TOULOUSE — The toughest discipline in football management is delivering success while rebuilding. A glance at the club game’s biggest current names reflects that. Jose Mourinho has never lasted more than three full seasons at any of his clubs; Pep Guardiola left both Barcelona and Bayern Munich before he had to evolve his teams.
In modern football, perhaps only Sir Alex Ferguson achieved it with Manchester United, as Arsene Wenger’s Arsenal faltered after the break-up of his 2003-04 “Invincibles” team.
In international management, the task is harder still. A national team manager cannot lavish vast sums to buy a player to fill a problem position. And when a set of players have enjoyed success, the temptation for a coach is to maintain the status quo.
At the 2010 World Cup in South Africa, Marcello Lippi tried to field pretty much the same Italy side who had triumphed at Germany 2006. However, that team subsequently made unwelcome history in becoming the first holders to perish at the first round stage. “I take all responsibility,” he said after Slovakia had sent the Azzurri home with a 3-2 victory in Johannesburg. “The choices, the way I presented this team in the last three matches.”
When that same fate befell Spain at the 2014 World Cup, Vicente del Bosque was rather more philosophical. “To win the title cannot be an obligation,” he said. “There is always a far more important lesson to be learned when you lose.”
The accusation was that after becoming world champions in 2010, and repeating their Euro 2008 triumph under predecessor Luis Aragones by winning Euro 2012 at a canter, Spain had become complacent; Del Bosque’s players had too many miles on the clock. As Louis van Gaal’s Netherlands team romped to a 5-1 opening match victory in Salvador, midfielders Xavi and Xabi Alonso creaked with age — both retired from international football not long after the flight home.
In the second group match — a 2-0 defeat to Chile in Rio de Janeiro — Del Bosque dropped Xavi entirely and removed Alonso at half-time, but the lesson he learned from Brazil was that he had been too hasty in ringing the changes.
For Euro 2016, the retirees’ replacements in Spain’s midfield trio engine room alongside Sergio Busquets when Spain take on the Czech Republic in Toulouse on Monday are expected to be Andres Iniesta, now 32, and Cesc Fabregas, a 29-year-old coming off a poor season with Chelsea — two veterans Del Bosque inherited from that 2008 team. A certainty to start on one of the flanks will be David Silva, 30, coming off an under-par injury-hit campaign at Manchester City.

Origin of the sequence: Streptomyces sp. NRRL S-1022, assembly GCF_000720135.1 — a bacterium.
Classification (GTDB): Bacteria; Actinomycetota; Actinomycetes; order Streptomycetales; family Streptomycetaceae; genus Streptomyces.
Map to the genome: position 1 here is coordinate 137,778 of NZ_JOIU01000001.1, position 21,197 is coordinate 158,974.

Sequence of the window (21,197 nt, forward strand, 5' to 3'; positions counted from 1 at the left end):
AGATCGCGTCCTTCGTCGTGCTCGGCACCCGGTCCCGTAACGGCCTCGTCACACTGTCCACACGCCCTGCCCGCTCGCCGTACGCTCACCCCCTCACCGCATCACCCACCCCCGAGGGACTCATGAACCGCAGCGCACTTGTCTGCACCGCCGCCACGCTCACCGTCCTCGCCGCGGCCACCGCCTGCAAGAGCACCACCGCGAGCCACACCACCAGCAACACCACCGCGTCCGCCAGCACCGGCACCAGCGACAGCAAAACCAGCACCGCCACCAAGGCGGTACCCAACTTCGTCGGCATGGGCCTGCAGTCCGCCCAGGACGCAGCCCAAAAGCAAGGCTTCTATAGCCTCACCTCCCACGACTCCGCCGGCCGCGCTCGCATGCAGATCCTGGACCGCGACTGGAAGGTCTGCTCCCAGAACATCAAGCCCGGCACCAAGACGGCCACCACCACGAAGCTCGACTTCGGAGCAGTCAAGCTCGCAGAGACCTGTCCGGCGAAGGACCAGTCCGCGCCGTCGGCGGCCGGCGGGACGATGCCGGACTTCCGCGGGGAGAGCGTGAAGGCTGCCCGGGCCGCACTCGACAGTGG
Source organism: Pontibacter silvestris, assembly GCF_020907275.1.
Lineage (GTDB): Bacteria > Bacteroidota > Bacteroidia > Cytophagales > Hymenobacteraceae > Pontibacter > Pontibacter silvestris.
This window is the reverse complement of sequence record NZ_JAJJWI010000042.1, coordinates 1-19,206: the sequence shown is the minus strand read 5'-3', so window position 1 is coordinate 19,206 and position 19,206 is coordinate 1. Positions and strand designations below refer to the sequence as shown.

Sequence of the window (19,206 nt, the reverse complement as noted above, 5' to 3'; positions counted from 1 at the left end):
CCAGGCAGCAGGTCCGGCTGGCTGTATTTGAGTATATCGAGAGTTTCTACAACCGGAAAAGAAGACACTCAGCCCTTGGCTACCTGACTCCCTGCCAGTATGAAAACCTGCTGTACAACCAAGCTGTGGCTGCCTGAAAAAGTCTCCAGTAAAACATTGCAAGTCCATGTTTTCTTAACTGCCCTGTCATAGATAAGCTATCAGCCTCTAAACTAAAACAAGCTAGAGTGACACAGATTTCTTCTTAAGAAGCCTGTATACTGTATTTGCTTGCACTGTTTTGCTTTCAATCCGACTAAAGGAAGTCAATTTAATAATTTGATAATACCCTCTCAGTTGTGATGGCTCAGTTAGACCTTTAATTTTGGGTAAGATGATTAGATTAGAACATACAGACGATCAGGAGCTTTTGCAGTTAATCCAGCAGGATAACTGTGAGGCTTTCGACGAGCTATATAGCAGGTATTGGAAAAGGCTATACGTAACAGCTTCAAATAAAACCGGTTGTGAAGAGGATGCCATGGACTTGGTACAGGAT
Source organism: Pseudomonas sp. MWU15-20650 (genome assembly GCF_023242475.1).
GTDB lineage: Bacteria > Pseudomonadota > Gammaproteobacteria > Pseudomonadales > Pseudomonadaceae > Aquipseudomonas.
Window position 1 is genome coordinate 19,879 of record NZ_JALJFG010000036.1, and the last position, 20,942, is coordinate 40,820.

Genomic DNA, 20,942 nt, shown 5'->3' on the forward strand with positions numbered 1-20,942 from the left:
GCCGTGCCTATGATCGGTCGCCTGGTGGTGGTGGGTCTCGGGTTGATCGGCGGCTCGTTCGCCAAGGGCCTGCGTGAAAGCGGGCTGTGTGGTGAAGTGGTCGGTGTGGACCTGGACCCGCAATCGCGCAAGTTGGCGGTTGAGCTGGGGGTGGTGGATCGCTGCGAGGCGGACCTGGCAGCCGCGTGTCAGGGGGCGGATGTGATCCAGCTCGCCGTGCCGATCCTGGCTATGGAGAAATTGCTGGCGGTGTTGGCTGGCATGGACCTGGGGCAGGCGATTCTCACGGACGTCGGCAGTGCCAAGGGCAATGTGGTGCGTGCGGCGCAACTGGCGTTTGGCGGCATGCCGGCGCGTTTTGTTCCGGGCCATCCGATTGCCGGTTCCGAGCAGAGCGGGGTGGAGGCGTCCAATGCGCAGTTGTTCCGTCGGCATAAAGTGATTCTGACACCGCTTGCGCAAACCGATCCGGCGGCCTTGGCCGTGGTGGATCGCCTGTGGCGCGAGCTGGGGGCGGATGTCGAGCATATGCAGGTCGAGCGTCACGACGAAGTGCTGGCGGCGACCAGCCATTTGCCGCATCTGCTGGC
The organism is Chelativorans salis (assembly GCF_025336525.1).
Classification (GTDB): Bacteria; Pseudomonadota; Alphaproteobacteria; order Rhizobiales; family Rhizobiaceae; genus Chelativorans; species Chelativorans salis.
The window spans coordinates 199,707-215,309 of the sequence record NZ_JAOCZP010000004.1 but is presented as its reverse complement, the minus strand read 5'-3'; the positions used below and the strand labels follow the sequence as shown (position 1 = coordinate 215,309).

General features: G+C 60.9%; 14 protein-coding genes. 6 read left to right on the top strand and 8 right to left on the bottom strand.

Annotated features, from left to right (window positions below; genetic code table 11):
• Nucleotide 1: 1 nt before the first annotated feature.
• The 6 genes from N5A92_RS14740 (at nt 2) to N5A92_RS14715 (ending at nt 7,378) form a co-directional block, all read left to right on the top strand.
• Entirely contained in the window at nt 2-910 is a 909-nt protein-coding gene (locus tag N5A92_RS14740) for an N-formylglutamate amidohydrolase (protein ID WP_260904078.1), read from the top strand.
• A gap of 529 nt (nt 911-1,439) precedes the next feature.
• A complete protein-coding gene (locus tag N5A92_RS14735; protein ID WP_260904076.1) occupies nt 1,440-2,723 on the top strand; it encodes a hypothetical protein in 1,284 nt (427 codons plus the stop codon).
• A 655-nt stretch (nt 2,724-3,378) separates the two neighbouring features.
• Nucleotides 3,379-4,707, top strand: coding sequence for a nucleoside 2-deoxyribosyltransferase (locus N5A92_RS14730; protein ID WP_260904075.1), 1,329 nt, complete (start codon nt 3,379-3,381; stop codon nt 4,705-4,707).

These are hugely familiar faces, hard-ridden over the years, and not exactly in the flush of youth. Another midfield option Del Bosque has admitted is in his thoughts is Villarreal’s Bruno, a 32-year-old only given his national debut in 2010.
For a coach who has given 60 Spain debuts during his eight years in charge, Del Bosque remains keen to stick with what he knows and would probably play his trusted lieutenants until they drop. As a manager who has won two international championships and two Champions League titles, he knows his formula. At 65, and set to retire soon, he won’t change it now.
Only in Brazil did it fail him. And that’s despite having a fresh generation of talent at his disposal. Spain were outstanding winners of both the 2011 and 2013 under-21 European Championships but it appears that Del Bosque is still to be convinced of that crop.
Five players from that second triumph in Israel are in the 23-man squad that Del Bosque took to La Roja’s training base on the Ile de Re, but only Alvaro Morata will be a certain starter at centre-forward in Toulouse, and that’s largely because the likes of Fernando Torres and David Villa are now no longer fit for purpose.
Marc Batra, who recently joined Borussia Dortmund from Barcelona, is first reserve behind Sergio Ramos and Gerard Pique at centre-back; Atletico Madrid’s Koke is competing with Fabregas to be part of that midfield trio; while so must Thiago Alcantara, star and captain of that 2013 triumph in Tel Aviv when scoring a hat trick in a 4-2 defeat of Italy.
Regardless of what is happening off the pitch, David De Gea is still not certain of supplanting Iker Casillas in goal, despite the captain having suffered a torrid first season at FC Porto as the Manchester United keeper put forward his challenge to Gianluigi Buffon and Manuel Neuer to be named the continent’s best.
“We’re in a period of reflection and we have to think it over,” Del Bosque said on Friday when asked if he had made his choice between his goalkeepers. “You have to think things over in life.”
Behind that reluctance to publicly commit, those current thoughts appear to be that the newer generation, despite being a group of a quality coveted across Europe, must wait while he resists breaking up the band that conquered international football like no team had ever done before.
John Brewin is a staff writer for ESPN FC. Follow him on Twitter @JohnBrewinESPN.